At Nonprofit VOTE, we support and advocate for election systems and practices that make voting easier, more convenient, and allow a greater number of people to participate.
So we were glad to hear about a new paper by political scientists from Rice University and the University of Alabama called “Voting at Non-Precinct Polling Places: A Review and Research Agenda”.
The researchers found that the convenience of Election Day voting centers–polling locations that combine multiple precincts and give voters options when deciding where to cast their ballot–can increase turnout.
Robert Stein, one of the paper’s authors, said that “Over the last 3-5 years, research has revealed that implementation of voting centers has led to up to a 10 percent increase in not only voter turnout, but turnout of people who wouldn’t normally vote.”
Because of their size and accessibility, voting centers give voters the opportunity to vote somewhere that’s more central to their daily routine, and thus increases the likelihood that they will vote. Stein suggests that voting centers work best in low-density urban areas and are most appealing to voters who are less likely to vote due to hectic schedules.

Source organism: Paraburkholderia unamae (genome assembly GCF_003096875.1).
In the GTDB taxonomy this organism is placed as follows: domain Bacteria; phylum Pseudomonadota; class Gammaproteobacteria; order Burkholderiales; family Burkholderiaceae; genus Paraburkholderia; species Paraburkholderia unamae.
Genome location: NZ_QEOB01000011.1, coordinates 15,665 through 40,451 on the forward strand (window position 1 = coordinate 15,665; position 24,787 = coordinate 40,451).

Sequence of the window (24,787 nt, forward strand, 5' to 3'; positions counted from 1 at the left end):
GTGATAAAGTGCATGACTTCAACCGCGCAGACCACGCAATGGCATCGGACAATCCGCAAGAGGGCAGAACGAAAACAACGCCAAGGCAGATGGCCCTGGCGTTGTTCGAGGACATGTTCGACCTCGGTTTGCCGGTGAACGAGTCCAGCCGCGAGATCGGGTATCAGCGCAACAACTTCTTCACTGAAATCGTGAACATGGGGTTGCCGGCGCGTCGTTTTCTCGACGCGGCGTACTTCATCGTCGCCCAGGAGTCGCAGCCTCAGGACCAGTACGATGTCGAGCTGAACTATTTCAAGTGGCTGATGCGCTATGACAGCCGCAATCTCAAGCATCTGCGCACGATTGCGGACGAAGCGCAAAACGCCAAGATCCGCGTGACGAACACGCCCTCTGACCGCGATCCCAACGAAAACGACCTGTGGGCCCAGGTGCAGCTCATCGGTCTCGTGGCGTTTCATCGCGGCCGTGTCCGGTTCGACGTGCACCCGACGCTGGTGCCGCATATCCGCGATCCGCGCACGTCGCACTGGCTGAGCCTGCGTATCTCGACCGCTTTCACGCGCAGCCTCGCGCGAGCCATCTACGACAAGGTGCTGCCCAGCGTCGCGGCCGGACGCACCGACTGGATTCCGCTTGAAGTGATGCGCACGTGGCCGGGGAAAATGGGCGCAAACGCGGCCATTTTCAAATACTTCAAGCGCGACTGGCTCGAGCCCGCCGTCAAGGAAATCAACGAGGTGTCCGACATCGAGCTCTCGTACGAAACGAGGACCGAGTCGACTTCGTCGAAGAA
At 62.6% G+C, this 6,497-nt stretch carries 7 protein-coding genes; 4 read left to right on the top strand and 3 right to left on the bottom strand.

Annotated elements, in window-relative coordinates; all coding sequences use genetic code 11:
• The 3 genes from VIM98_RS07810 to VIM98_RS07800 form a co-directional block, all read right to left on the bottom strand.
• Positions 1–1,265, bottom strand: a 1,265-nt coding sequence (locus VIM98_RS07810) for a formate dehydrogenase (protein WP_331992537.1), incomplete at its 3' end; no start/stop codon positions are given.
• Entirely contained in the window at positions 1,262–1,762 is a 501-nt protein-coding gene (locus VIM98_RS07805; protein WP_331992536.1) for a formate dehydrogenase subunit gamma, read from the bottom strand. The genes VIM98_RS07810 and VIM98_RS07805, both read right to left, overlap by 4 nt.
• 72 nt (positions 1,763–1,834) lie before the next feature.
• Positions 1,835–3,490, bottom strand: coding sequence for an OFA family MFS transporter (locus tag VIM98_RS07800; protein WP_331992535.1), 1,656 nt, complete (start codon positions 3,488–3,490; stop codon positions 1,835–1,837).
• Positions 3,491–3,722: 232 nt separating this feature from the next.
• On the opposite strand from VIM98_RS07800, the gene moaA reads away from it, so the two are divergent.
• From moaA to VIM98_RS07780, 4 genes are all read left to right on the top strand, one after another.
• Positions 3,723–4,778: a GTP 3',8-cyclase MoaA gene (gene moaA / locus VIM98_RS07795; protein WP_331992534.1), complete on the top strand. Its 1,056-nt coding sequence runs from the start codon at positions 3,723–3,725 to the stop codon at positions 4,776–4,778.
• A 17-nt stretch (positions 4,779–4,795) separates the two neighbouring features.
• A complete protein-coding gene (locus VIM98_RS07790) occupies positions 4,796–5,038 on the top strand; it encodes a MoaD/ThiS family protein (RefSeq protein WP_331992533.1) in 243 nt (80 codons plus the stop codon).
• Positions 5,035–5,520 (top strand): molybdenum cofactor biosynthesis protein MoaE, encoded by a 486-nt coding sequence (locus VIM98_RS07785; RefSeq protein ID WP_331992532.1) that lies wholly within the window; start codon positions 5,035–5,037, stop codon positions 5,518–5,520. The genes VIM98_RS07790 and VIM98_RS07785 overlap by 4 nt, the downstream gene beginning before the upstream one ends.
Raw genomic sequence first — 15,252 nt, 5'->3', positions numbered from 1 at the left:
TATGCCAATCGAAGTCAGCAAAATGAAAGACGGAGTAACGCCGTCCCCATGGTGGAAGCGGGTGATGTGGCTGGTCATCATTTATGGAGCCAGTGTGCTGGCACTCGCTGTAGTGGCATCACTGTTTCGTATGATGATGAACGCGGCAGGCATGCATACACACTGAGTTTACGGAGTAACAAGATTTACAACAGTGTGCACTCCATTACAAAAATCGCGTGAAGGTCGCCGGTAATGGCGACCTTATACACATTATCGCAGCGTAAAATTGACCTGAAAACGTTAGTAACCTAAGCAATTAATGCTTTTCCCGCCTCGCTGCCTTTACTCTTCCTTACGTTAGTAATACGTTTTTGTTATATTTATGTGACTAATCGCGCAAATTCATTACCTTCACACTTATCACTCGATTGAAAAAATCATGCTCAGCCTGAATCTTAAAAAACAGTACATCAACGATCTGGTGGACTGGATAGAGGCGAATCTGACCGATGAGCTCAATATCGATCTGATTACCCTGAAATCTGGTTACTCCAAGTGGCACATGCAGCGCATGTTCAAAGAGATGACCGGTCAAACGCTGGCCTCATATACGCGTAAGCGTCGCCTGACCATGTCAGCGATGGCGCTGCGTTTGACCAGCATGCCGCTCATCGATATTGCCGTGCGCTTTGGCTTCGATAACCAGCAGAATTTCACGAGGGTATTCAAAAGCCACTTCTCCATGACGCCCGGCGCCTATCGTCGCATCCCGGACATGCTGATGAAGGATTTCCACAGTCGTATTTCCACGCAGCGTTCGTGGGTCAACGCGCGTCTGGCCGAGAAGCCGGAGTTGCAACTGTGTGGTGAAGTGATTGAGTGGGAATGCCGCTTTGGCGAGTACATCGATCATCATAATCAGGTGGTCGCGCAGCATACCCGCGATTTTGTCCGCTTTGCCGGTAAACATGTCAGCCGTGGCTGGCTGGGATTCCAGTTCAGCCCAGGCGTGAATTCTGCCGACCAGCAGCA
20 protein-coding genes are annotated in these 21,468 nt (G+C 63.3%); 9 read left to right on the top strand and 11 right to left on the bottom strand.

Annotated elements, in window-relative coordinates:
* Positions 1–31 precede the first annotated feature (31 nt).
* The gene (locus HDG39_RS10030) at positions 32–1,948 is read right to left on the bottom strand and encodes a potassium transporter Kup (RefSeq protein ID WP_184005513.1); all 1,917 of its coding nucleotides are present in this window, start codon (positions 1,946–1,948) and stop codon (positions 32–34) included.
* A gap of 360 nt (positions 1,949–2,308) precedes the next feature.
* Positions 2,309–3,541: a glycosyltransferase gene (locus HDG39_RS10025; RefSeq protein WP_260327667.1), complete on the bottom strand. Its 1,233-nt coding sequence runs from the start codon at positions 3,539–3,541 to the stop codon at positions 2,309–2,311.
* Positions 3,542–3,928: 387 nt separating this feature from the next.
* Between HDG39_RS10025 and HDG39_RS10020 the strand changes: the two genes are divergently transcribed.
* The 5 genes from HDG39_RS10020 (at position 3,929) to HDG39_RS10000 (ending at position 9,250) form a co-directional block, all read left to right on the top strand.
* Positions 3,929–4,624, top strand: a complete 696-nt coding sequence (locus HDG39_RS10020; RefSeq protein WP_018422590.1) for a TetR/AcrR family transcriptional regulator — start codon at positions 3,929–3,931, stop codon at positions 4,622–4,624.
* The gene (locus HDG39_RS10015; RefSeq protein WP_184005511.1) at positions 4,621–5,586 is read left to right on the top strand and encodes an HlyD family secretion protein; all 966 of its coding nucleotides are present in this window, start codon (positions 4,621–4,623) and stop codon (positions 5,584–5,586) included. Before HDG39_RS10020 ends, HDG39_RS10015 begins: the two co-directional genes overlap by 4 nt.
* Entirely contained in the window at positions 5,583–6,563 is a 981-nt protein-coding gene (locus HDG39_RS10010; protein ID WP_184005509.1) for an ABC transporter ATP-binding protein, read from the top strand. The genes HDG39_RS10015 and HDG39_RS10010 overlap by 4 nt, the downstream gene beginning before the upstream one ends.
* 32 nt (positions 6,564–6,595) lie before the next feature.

The findings of “Voting at Non-Precinct Polling Places” underscore the positive impact of voting centers, and are a helpful reminder that we can make voting more accessible to everyone through strategic election administration choices.